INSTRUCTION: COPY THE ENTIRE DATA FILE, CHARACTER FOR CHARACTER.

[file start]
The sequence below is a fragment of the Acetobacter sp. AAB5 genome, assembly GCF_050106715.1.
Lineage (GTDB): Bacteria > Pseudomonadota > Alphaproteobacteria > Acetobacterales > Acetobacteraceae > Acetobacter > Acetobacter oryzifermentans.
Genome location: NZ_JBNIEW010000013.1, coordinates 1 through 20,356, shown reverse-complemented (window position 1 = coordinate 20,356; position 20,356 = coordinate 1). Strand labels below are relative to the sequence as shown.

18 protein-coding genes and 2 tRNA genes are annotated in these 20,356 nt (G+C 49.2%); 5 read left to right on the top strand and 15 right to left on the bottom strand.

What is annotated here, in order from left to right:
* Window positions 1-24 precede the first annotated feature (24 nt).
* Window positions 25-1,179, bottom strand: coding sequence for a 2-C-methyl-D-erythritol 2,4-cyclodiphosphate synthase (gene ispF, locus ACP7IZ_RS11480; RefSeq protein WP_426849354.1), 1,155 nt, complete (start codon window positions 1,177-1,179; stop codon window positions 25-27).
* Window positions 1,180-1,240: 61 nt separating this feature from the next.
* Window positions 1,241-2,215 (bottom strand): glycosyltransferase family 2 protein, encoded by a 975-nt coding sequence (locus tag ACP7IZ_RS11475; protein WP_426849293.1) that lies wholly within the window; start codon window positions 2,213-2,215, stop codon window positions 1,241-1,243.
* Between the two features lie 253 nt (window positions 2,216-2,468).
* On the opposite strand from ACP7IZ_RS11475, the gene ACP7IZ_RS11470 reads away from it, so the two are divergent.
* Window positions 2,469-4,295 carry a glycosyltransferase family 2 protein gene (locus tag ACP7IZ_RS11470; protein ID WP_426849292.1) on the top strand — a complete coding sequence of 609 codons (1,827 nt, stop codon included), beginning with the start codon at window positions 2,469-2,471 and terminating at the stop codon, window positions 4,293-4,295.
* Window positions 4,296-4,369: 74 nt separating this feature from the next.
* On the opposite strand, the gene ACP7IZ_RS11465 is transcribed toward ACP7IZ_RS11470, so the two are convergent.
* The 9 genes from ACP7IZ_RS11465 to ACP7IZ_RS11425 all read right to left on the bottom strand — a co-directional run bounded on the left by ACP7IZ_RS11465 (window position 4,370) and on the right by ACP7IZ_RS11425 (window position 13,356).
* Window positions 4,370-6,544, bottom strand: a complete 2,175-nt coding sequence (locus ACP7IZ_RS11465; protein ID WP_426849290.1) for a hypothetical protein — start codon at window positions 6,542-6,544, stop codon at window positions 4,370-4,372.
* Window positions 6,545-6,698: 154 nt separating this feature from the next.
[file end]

The sequence below is a fragment of the Acetobacter sp. AAB5 genome, assembly GCF_050106715.1.
Lineage (GTDB): Bacteria > Pseudomonadota > Alphaproteobacteria > Acetobacterales > Acetobacteraceae > Acetobacter > Acetobacter oryzifermentans.
Genome location: NZ_JBNIEW010000013.1, coordinates 1 through 20,356, shown reverse-complemented (window position 1 = coordinate 20,356; position 20,356 = coordinate 1). Strand labels below are relative to the sequence as shown.

18 protein-coding genes and 2 tRNA genes are annotated in these 20,356 nt (G+C 49.2%); 5 read left to right on the top strand and 15 right to left on the bottom strand.

What is annotated here, in order from left to right:
* Window positions 1-24 precede the first annotated feature (24 nt).
* Window positions 25-1,179, bottom strand: coding sequence for a 2-C-methyl-D-erythritol 2,4-cyclodiphosphate synthase (gene ispF, locus ACP7IZ_RS11480; RefSeq protein WP_426849354.1), 1,155 nt, complete (start codon window positions 1,177-1,179; stop codon window positions 25-27).
* Window positions 1,180-1,240: 61 nt separating this feature from the next.
* Window positions 1,241-2,215 (bottom strand): glycosyltransferase family 2 protein, encoded by a 975-nt coding sequence (locus tag ACP7IZ_RS11475; protein WP_426849293.1) that lies wholly within the window; start codon window positions 2,213-2,215, stop codon window positions 1,241-1,243.
* Between the two features lie 253 nt (window positions 2,216-2,468).
* On the opposite strand from ACP7IZ_RS11475, the gene ACP7IZ_RS11470 reads away from it, so the two are divergent.
* Window positions 2,469-4,295 carry a glycosyltransferase family 2 protein gene (locus tag ACP7IZ_RS11470; protein ID WP_426849292.1) on the top strand — a complete coding sequence of 609 codons (1,827 nt, stop codon included), beginning with the start codon at window positions 2,469-2,471 and terminating at the stop codon, window positions 4,293-4,295.
* Window positions 4,296-4,369: 74 nt separating this feature from the next.
* On the opposite strand, the gene ACP7IZ_RS11465 is transcribed toward ACP7IZ_RS11470, so the two are convergent.
* The 9 genes from ACP7IZ_RS11465 to ACP7IZ_RS11425 all read right to left on the bottom strand — a co-directional run bounded on the left by ACP7IZ_RS11465 (window position 4,370) and on the right by ACP7IZ_RS11425 (window position 13,356).
* Window positions 4,370-6,544, bottom strand: a complete 2,175-nt coding sequence (locus ACP7IZ_RS11465; protein ID WP_426849290.1) for a hypothetical protein — start codon at window positions 6,542-6,544, stop codon at window positions 4,370-4,372.
* Window positions 6,545-6,698: 154 nt separating this feature from the next.